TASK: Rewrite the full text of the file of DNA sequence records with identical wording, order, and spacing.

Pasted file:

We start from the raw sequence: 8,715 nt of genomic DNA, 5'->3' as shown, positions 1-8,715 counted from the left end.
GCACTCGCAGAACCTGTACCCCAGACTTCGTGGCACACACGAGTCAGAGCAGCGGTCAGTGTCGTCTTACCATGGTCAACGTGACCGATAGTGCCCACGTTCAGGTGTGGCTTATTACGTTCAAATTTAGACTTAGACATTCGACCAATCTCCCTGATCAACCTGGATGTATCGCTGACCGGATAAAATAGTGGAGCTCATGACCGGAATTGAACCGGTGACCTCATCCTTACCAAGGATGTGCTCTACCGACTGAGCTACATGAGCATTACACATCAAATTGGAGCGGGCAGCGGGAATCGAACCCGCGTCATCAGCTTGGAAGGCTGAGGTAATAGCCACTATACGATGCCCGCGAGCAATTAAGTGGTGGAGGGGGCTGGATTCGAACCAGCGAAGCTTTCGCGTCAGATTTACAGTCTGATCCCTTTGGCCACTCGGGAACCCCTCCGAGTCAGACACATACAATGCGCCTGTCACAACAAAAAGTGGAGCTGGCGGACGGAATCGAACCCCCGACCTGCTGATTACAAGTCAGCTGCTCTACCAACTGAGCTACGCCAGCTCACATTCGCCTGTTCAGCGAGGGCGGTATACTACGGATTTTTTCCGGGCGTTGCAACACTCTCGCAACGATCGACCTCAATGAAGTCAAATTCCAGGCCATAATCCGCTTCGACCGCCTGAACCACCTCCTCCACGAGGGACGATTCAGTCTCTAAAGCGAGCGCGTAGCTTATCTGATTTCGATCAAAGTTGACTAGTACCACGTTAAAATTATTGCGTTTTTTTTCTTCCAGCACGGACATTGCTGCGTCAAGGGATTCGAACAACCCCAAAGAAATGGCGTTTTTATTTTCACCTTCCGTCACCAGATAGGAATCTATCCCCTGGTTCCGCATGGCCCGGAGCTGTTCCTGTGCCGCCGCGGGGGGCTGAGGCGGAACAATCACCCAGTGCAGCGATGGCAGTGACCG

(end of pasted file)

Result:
We start from the raw sequence: 8,715 nt of genomic DNA, 5'->3' as shown, positions 1-8,715 counted from the left end.
GCACTCGCAGAACCTGTACCCCAGACTTCGTGGCACACACGAGTCAGAGCAGCGGTCAGTGTCGTCTTACCATGGTCAACGTGACCGATAGTGCCCACGTTCAGGTGTGGCTTATTACGTTCAAATTTAGACTTAGACATTCGACCAATCTCCCTGATCAACCTGGATGTATCGCTGACCGGATAAAATAGTGGAGCTCATGACCGGAATTGAACCGGTGACCTCATCCTTACCAAGGATGTGCTCTACCGACTGAGCTACATGAGCATTACACATCAAATTGGAGCGGGCAGCGGGAATCGAACCCGCGTCATCAGCTTGGAAGGCTGAGGTAATAGCCACTATACGATGCCCGCGAGCAATTAAGTGGTGGAGGGGGCTGGATTCGAACCAGCGAAGCTTTCGCGTCAGATTTACAGTCTGATCCCTTTGGCCACTCGGGAACCCCTCCGAGTCAGACACATACAATGCGCCTGTCACAACAAAAAGTGGAGCTGGCGGACGGAATCGAACCCCCGACCTGCTGATTACAAGTCAGCTGCTCTACCAACTGAGCTACGCCAGCTCACATTCGCCTGTTCAGCGAGGGCGGTATACTACGGATTTTTTCCGGGCGTTGCAACACTCTCGCAACGATCGACCTCAATGAAGTCAAATTCCAGGCCATAATCCGCTTCGACCGCCTGAACCACCTCCTCCACGAGGGACGATTCAGTCTCTAAAGCGAGCGCGTAGCTTATCTGATTTCGATCAAAGTTGACTAGTACCACGTTAAAATTATTGCGTTTTTTTTCTTCCAGCACGGACATTGCTGCGTCAAGGGATTCGAACAACCCCAAAGAAATGGCGTTTTTATTTTCACCTTCCGTCACCAGATAGGAATCTATCCCCTGGTTCCGCATGGCCCGGAGCTGTTCCTGTGCCGCCGCGGGGGGCTGAGGCGGAACAATCACCCAGTGCAGCGATGGCAGTGACCG